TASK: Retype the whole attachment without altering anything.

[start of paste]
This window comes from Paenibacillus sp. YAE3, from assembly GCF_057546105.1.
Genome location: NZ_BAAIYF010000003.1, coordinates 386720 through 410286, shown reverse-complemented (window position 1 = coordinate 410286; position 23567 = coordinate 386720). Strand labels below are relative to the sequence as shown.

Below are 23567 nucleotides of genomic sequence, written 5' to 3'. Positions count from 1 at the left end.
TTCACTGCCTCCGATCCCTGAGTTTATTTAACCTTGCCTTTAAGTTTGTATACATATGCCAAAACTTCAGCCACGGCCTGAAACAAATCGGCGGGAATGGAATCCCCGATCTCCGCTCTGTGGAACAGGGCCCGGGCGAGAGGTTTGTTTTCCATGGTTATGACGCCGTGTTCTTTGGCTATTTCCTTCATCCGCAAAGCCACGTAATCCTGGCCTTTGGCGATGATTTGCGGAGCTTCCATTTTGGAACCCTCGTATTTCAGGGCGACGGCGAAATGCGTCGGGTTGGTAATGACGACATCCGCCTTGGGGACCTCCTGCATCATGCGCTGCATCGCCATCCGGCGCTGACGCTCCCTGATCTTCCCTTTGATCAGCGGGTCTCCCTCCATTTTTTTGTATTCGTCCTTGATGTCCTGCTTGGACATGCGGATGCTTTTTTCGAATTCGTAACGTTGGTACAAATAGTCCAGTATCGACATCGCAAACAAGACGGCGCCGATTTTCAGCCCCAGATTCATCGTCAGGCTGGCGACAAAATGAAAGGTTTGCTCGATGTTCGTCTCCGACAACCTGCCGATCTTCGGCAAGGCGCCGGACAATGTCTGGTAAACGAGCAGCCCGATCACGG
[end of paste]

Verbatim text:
This window comes from Paenibacillus sp. YAE3, from assembly GCF_057546105.1.
Genome location: NZ_BAAIYF010000003.1, coordinates 386720 through 410286, shown reverse-complemented (window position 1 = coordinate 410286; position 23567 = coordinate 386720). Strand labels below are relative to the sequence as shown.

Below are 23567 nucleotides of genomic sequence, written 5' to 3'. Positions count from 1 at the left end.
TTCACTGCCTCCGATCCCTGAGTTTATTTAACCTTGCCTTTAAGTTTGTATACATATGCCAAAACTTCAGCCACGGCCTGAAACAAATCGGCGGGAATGGAATCCCCGATCTCCGCTCTGTGGAACAGGGCCCGGGCGAGAGGTTTGTTTTCCATGGTTATGACGCCGTGTTCTTTGGCTATTTCCTTCATCCGCAAAGCCACGTAATCCTGGCCTTTGGCGATGATTTGCGGAGCTTCCATTTTGGAACCCTCGTATTTCAGGGCGACGGCGAAATGCGTCGGGTTGGTAATGACGACATCCGCCTTGGGGACCTCCTGCATCATGCGCTGCATCGCCATCCGGCGCTGACGCTCCCTGATCTTCCCTTTGATCAGCGGGTCTCCCTCCATTTTTTTGTATTCGTCCTTGATGTCCTGCTTGGACATGCGGATGCTTTTTTCGAATTCGTAACGTTGGTACAAATAGTCCAGTATCGACATCGCAAACAAGACGGCGCCGATTTTCAGCCCCAGATTCATCGTCAGGCTGGCGACAAAATGAAAGGTTTGCTCGATGTTCGTCTCCGACAACCTGCCGATCTTCGGCAAGGCGCCGGACAATGTCTGGTAAACGAGCAGCCCGATCACGG